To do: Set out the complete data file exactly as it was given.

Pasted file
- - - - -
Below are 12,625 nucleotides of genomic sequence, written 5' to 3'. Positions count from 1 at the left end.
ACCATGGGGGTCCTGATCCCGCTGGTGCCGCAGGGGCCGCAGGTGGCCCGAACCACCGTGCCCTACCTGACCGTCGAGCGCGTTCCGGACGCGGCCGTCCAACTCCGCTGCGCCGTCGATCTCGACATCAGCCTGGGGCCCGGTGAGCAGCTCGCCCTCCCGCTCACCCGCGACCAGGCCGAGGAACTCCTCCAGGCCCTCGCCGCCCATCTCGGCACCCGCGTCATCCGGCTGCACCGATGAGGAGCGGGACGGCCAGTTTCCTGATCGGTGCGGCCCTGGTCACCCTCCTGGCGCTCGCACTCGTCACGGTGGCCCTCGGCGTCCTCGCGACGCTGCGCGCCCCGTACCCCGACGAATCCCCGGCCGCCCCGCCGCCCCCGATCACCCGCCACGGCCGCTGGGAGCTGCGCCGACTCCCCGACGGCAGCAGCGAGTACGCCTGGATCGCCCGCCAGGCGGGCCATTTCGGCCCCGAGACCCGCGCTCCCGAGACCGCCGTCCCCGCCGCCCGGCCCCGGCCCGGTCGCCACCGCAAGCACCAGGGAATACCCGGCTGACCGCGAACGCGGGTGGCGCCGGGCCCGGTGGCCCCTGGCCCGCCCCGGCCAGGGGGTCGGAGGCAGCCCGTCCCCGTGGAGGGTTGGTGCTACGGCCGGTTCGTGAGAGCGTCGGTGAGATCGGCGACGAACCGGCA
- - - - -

Below are 12,625 nucleotides of genomic sequence, written 5' to 3'. Positions count from 1 at the left end.
ACCATGGGGGTCCTGATCCCGCTGGTGCCGCAGGGGCCGCAGGTGGCCCGAACCACCGTGCCCTACCTGACCGTCGAGCGCGTTCCGGACGCGGCCGTCCAACTCCGCTGCGCCGTCGATCTCGACATCAGCCTGGGGCCCGGTGAGCAGCTCGCCCTCCCGCTCACCCGCGACCAGGCCGAGGAACTCCTCCAGGCCCTCGCCGCCCATCTCGGCACCCGCGTCATCCGGCTGCACCGATGAGGAGCGGGACGGCCAGTTTCCTGATCGGTGCGGCCCTGGTCACCCTCCTGGCGCTCGCACTCGTCACGGTGGCCCTCGGCGTCCTCGCGACGCTGCGCGCCCCGTACCCCGACGAATCCCCGGCCGCCCCGCCGCCCCCGATCACCCGCCACGGCCGCTGGGAGCTGCGCCGACTCCCCGACGGCAGCAGCGAGTACGCCTGGATCGCCCGCCAGGCGGGCCATTTCGGCCCCGAGACCCGCGCTCCCGAGACCGCCGTCCCCGCCGCCCGGCCCCGGCCCGGTCGCCACCGCAAGCACCAGGGAATACCCGGCTGACCGCGAACGCGGGTGGCGCCGGGCCCGGTGGCCCCTGGCCCGCCCCGGCCAGGGGGTCGGAGGCAGCCCGTCCCCGTGGAGGGTTGGTGCTACGGCCGGTTCGTGAGAGCGTCGGTGAGATCGGCGACGAACCGGCA